AS relatives and friends mourn the loss of their loved ones aboard Germanwings Flight 9525, the world community is stunned by the sequence of events that led to co-pilot Andreas Lubitz purposely crashing the plane into the French Alps, killing all 150 people on board.
I (CNN writer, Dr. Eric Zilmer) happen to have several personal connections to this tragedy: a recent graduate of Drexel University — where I teach — and her mother were on the ill-fated flight, I lived in Germany for 18 years and I am a psychologist who has researched the psychology of terrorism and developed psychiatric tests that are used to determine pilot flight fitness.
While the engineering of the Airbus aircraft is fascinating and the world of air traffic control absorbing, what is even more complex and challenging to understand is the human mind of the co-pilot investigators say is responsible for the crash — the machine that flies the machine. When complex engineering systems interact with human factors, it is most often the human that causes the anomaly. Humans are far less reliable than machines.
The average aviator has superior intellectual and cognitive abilities, and is psychologically stable and reliable. While it is not surprising that when it comes to aviation accidents, the first line of inquiry is into what went wrong with the plane.
However, very often, as apparently is the case here, something went wrong with the human flying the plane.
Pilots are typically tested for emotional stability and screened for the presence of mental illness when they are selected. The U.S. Navy has strict testing programs related to fitness for duty protocols for their pilots during the length of their careers.
But we have learned that the German company Lufthansa and its budget airline affiliate Germanwings do not use psychological testing once the pilots have made it through the selection process.
Psychological assessment and screening is not held in as high esteem in Germany as it is in the United States. Perhaps it should be. A fitness-for-duty evaluation asks this important question: Can the pilot safely and effectively perform his job from a mental health and cognitive standpoint?
The deliberate destruction of Flight 9525 by a single person, most likely related to some grievance or other unknown intrinsic motivation that he took to the grave, can also be considered an act of terrorism. The action constitutes the unlawful use of violence against the passengers on the flight to further some yet unknown objective.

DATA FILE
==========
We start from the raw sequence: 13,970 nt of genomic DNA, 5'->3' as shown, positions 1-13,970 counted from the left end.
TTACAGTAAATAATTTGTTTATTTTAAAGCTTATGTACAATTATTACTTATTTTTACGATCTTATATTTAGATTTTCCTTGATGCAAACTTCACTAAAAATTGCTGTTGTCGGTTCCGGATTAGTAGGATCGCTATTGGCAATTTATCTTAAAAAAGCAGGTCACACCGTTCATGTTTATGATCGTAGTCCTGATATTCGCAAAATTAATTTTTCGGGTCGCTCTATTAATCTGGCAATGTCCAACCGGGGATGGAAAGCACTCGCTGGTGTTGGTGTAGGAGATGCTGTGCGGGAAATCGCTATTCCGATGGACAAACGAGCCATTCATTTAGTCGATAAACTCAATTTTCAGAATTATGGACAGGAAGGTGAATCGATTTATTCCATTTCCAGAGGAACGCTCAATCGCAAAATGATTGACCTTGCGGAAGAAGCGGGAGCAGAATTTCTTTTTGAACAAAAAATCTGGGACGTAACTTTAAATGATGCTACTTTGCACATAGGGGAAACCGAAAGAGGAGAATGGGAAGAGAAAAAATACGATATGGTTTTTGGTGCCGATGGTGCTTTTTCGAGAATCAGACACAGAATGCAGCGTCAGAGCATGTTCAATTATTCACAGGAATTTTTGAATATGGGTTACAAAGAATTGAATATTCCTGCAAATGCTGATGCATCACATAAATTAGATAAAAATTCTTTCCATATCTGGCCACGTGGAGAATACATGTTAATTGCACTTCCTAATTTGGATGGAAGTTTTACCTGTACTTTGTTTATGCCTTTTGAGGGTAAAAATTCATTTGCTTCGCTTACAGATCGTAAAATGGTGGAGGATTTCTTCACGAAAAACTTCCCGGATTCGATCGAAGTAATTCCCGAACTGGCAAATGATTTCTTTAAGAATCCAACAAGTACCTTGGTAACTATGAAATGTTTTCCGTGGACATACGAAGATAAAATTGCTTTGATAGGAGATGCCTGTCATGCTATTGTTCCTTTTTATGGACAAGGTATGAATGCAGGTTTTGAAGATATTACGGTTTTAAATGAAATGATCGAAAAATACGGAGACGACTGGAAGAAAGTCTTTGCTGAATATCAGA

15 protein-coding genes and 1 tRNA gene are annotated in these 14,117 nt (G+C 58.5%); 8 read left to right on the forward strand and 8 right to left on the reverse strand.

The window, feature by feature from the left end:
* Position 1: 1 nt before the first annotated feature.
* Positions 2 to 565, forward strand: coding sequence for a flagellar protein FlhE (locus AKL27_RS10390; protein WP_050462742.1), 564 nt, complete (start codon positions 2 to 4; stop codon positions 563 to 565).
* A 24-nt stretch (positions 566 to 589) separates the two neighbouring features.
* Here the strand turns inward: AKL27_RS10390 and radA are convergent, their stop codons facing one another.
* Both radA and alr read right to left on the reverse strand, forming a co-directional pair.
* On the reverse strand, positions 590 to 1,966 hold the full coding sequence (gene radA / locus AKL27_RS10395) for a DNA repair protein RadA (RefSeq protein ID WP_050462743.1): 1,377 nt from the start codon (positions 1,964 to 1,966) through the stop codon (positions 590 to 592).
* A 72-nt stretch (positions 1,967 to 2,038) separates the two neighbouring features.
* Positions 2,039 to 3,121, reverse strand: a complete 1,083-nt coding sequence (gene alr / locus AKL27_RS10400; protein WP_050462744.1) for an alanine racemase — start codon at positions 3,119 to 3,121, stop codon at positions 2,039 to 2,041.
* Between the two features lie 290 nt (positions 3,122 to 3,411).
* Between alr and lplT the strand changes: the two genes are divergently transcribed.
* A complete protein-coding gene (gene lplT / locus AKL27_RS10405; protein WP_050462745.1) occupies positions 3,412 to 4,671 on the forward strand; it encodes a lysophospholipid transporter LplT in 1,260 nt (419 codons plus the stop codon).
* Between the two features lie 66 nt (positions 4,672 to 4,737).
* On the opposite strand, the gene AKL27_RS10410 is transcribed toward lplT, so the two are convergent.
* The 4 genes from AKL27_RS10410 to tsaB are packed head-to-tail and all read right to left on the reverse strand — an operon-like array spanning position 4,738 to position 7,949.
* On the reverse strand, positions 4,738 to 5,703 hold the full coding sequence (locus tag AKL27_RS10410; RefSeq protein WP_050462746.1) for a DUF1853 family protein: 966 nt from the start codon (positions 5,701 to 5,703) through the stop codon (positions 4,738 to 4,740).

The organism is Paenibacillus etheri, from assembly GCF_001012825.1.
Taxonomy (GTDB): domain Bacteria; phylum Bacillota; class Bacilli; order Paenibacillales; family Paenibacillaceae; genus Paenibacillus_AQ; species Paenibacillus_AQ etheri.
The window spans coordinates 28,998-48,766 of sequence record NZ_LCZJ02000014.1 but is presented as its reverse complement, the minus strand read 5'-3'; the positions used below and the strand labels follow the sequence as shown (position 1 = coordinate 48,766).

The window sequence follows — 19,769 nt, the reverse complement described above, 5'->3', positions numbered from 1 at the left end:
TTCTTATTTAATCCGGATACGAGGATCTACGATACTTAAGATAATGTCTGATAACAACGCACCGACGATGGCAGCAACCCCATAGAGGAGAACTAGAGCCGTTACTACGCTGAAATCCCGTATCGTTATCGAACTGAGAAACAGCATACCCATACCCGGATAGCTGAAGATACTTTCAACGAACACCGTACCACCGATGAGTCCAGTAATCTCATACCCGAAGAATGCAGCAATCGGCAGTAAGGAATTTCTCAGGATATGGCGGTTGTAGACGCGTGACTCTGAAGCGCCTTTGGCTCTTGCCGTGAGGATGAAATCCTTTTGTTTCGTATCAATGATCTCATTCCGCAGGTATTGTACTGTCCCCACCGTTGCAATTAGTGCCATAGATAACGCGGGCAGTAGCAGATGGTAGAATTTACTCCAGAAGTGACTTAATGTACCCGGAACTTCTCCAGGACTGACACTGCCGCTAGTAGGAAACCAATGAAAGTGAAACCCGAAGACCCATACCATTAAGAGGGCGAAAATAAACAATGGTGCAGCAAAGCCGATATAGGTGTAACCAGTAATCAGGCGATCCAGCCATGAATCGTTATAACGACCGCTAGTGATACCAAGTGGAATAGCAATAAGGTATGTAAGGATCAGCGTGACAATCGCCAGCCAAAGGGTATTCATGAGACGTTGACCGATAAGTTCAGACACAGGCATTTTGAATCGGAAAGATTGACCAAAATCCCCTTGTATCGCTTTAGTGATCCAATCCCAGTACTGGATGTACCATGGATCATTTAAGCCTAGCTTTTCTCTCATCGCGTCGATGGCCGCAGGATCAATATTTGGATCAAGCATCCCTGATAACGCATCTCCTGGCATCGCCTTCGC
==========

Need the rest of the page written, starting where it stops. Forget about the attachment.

Research on the perpetrators of terrorism has revealed that a single person is capable of executing odd, unexplainable violent actions. Their behaviors may be related to a political or social framework, or it may be associated with something deeply personal.
Examples include Richard Reid, the failed shoe bomber; Eric Rudolph, the Olympic bomber; or Theodore Kaczynski, the Unabomber. In 2009, Maj. Nidal Malik Hasan, a U.S. Army officer and psychiatrist, went on a shooting spree at Fort Hood, Texas, killing 13 and wounding 32. And in 2012, Staff Sgt. Robert Bales, a 38-year-old father of two, opened fire and killed 16 innocent Afghan civilians.
When examining Germanwings Flight 9525 from the “cockpit of the human mind,” one must ask this question: How can we ever predict or prevent tragedies like these when we can never truly know what lurks in the mind of another human being?
As a psychologist, I would, of course, advocate for more rigorous psychological screening and regular testing for pilots, as well as instituting additional security measures to prevent future incidents like this. Just as aircraft are inspected and maintained, it is important to regularly evaluate one of the more fragile components of modern aviation — the pilots operating the plane.
But, just as the overwhelming majority of automobile accidents are caused by driver error, with a human mind at the helm of an aircraft, there will always be an element of unpredictability present. And, unless we had a “flight recorder” for the human brain, we will never really know what took place inside the mind of co-pilot Andreas Lubitz.
One thing is for sure: the tragic events of Flight 9525 will surely renew conversation about what happened to Flight MH370 — the biggest aviation mystery since Amelia Earhart vanished in 1937 — and the role that human factors may have played in its disappearance. – CNN